[…]

Language is complex. A statement can always be interpreted in many ways. In the age of social media, where a tweet can be read by millions of people, it is always possible that somebody will read a malicious insinuation into an genuinely well intended comment. Because of this, it is often helpful to say what you don’t mean. Of course, no matter how much effort we make, somebody might always attack us. This is a reality we have to simply come to terms with. But it doesn’t mean we shouldn’t try.

Source: Performative language. How philosophy of language can help us… | Ariel Pontes

A philosophical approach to performative language

I don’t know anything about Ariel Pontes, the author of this article, other than seeing that they’re a member of the Effective Altruism community. (Which is a small red flag in and of itself, as it tends to be full of hyper-rationalist solutionist dudes.)

However, what I appreciate about this loooooong article is that Pontes applies philosophical concepts I’ve come across before to talk about the different roles language can play across the political divide.

People are not just tricked into believing falsities anymore, they no longer care about what’s true or false as long as it supports their narratives and hashtags. But can we draw a sharp boundary between smart, rational, objective people, and crazy, fact-denying post-truthers? Or do we all use non-factual language to some extent? What are we really doing when we say things like “meat is murder” or “all lives matter”?

[…]

Most people would probably agree, if asked, that humans are prone to black-and-white thinking, and that this is bad. But few of us actually make as constant conscious effort to avoid this tendency of ours in our daily lives. Our tribal brains are quick to label people as belonging either to our team of that of the enemy, for example, and it’s hard to accept that there are many possibilities in between.

[…]

Once we start seeing language as a tool used to play different games, it becomes natural to ask: what types of games are people playing out there? In his lecture series posthumously published as How To Do Things With Words, J. L. Austin introduces the concept of a “performative utterance” or “speech act”, a sentence that does not describe or “constate” any fact, but performs an action.

[…]

In his lectures about performative utterances, Austin introduces what he calls the descriptive fallacy. This fallacy is committed when somebody interprets a performative utterance as merely descriptive, subsequently dismissing it as false or nonsense when in fact it has a very important role, it’s just that this role is not simply stating facts. If somebody goes on vacation after a stressful period at work and, as they finally lie on their beach chair in their favorite resort with their favorite cocktail in their hands, they say “life is good”, it would be absurd to say “this statement is meaningless because it cannot be empirically verified”. Clearly it is an expression of a state of mind that doesn’t really have a factual dimension at all.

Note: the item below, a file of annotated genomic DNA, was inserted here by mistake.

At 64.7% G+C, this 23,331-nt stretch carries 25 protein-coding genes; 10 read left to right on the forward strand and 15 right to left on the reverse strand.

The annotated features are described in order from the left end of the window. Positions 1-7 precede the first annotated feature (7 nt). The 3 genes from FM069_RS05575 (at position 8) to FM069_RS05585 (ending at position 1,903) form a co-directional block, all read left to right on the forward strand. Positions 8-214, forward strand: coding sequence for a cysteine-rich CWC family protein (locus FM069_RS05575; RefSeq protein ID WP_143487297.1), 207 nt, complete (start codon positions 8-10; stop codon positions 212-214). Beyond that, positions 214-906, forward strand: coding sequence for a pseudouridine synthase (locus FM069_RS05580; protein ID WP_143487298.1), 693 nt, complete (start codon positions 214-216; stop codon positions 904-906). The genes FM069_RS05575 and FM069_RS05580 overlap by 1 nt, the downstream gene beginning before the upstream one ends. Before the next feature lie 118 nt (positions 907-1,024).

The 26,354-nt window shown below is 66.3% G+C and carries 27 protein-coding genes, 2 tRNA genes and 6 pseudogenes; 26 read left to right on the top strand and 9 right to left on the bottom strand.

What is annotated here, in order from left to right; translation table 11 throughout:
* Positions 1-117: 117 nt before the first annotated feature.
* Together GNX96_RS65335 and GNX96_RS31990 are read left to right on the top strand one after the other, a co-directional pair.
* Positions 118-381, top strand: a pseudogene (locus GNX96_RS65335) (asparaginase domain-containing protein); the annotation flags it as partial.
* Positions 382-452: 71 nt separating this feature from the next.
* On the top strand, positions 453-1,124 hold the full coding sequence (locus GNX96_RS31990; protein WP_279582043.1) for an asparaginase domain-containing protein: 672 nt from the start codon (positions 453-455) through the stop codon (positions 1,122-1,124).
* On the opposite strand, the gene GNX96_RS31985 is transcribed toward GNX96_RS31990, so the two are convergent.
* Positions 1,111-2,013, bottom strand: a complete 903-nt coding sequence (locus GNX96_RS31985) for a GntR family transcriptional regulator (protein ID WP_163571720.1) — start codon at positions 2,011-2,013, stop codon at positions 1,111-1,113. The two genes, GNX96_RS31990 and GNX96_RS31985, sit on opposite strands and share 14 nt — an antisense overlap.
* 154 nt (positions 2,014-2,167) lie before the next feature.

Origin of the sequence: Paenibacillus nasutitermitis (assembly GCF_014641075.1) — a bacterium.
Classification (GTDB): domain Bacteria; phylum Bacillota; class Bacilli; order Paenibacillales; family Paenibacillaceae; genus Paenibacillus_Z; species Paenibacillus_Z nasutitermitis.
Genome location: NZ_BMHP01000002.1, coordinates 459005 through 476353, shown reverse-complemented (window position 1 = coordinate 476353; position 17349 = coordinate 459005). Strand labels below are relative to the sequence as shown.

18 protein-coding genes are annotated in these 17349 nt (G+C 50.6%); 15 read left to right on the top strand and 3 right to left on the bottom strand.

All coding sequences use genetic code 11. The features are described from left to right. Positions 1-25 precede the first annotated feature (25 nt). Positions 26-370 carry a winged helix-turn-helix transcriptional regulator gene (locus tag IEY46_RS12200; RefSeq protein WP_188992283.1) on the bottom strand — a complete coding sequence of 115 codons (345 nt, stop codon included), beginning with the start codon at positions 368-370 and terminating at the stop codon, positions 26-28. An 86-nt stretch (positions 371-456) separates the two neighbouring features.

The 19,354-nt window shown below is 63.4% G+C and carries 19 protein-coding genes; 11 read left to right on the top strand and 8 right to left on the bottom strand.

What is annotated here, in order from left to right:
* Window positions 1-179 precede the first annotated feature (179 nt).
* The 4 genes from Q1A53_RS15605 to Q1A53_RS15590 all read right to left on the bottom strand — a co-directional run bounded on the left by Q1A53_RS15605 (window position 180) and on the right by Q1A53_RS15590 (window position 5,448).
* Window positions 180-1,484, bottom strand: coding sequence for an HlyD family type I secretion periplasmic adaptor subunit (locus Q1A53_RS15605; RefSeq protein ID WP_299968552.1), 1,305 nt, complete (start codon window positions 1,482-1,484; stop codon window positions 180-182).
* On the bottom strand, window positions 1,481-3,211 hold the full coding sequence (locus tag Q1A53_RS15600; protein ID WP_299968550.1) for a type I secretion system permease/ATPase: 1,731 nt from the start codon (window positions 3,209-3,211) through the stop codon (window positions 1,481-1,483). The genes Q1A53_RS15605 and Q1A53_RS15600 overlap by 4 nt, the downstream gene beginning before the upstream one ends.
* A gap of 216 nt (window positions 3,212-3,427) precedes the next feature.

What’s important to emphasize here, however, is that those who attack speech acts as false or meaningless are as guilty as the descriptive fallacy as those who defend their performative utterances on factual grounds, which is regrettably common. People are not usually aware that, besides labelling a statement as “true” or “false”, they can also label it as “purely performative, lacking factual content”. The performative nature of language is not something people are explicitly aware of in general. As a consequence, when a statement is phrased as factual but is confusing and hard to grasp as factually true, our intuitive reaction is to label it as false. On the other hand, if a statement becomes part of our identity as consequence of being used as the slogan of a movement we strongly support, we feel tempted to defend it as factually true even though it might be quite plainly false or factually meaningless.

[…]

Language is complex. A statement can always be interpreted in many ways. In the age of social media, where a tweet can be read by millions of people, it is always possible that somebody will read a malicious insinuation into an genuinely well intended comment. Because of this, it is often helpful to say what you don’t mean. Of course, no matter how much effort we make, somebody might always attack us. This is a reality we have to simply come to terms with. But it doesn’t mean we shouldn’t try.

Source: Performative language. How philosophy of language can help us… | Ariel Pontes